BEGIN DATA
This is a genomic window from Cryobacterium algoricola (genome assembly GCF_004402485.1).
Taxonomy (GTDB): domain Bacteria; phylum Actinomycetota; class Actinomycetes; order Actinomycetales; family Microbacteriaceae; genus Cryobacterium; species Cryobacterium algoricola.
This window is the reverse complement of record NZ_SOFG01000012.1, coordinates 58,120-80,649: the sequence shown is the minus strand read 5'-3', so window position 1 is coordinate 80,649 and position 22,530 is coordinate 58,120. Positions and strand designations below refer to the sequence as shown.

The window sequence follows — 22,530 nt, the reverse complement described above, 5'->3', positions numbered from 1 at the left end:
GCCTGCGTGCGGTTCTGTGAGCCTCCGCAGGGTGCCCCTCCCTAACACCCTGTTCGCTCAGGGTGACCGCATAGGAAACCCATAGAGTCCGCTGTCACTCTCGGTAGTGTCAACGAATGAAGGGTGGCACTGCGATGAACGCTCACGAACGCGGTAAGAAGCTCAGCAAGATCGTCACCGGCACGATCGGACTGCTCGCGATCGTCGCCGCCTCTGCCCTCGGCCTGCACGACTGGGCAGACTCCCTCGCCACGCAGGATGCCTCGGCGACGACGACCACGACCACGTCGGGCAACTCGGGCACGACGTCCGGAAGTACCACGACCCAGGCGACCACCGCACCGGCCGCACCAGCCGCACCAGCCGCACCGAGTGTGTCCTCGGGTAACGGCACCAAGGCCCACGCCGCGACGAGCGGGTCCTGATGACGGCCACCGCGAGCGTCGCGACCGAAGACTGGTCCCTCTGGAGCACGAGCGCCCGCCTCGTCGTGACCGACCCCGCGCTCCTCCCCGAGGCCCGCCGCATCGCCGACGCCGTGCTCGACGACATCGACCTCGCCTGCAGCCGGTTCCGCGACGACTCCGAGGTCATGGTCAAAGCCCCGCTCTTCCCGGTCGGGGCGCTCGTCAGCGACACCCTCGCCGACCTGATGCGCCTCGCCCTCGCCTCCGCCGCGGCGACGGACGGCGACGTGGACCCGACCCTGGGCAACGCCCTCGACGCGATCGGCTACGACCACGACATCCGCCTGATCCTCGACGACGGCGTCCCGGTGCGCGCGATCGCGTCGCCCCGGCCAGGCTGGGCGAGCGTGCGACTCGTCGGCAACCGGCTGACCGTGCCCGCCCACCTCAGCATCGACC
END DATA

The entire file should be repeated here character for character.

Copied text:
This is a genomic window from Cryobacterium algoricola (genome assembly GCF_004402485.1).
Taxonomy (GTDB): domain Bacteria; phylum Actinomycetota; class Actinomycetes; order Actinomycetales; family Microbacteriaceae; genus Cryobacterium; species Cryobacterium algoricola.
This window is the reverse complement of record NZ_SOFG01000012.1, coordinates 58,120-80,649: the sequence shown is the minus strand read 5'-3', so window position 1 is coordinate 80,649 and position 22,530 is coordinate 58,120. Positions and strand designations below refer to the sequence as shown.

The window sequence follows — 22,530 nt, the reverse complement described above, 5'->3', positions numbered from 1 at the left end:
GCCTGCGTGCGGTTCTGTGAGCCTCCGCAGGGTGCCCCTCCCTAACACCCTGTTCGCTCAGGGTGACCGCATAGGAAACCCATAGAGTCCGCTGTCACTCTCGGTAGTGTCAACGAATGAAGGGTGGCACTGCGATGAACGCTCACGAACGCGGTAAGAAGCTCAGCAAGATCGTCACCGGCACGATCGGACTGCTCGCGATCGTCGCCGCCTCTGCCCTCGGCCTGCACGACTGGGCAGACTCCCTCGCCACGCAGGATGCCTCGGCGACGACGACCACGACCACGTCGGGCAACTCGGGCACGACGTCCGGAAGTACCACGACCCAGGCGACCACCGCACCGGCCGCACCAGCCGCACCAGCCGCACCGAGTGTGTCCTCGGGTAACGGCACCAAGGCCCACGCCGCGACGAGCGGGTCCTGATGACGGCCACCGCGAGCGTCGCGACCGAAGACTGGTCCCTCTGGAGCACGAGCGCCCGCCTCGTCGTGACCGACCCCGCGCTCCTCCCCGAGGCCCGCCGCATCGCCGACGCCGTGCTCGACGACATCGACCTCGCCTGCAGCCGGTTCCGCGACGACTCCGAGGTCATGGTCAAAGCCCCGCTCTTCCCGGTCGGGGCGCTCGTCAGCGACACCCTCGCCGACCTGATGCGCCTCGCCCTCGCCTCCGCCGCGGCGACGGACGGCGACGTGGACCCGACCCTGGGCAACGCCCTCGACGCGATCGGCTACGACCACGACATCCGCCTGATCCTCGACGACGGCGTCCCGGTGCGCGCGATCGCGTCGCCCCGGCCAGGCTGGGCGAGCGTGCGACTCGTCGGCAACCGGCTGACCGTGCCCGCCCACCTCAGCATCGACC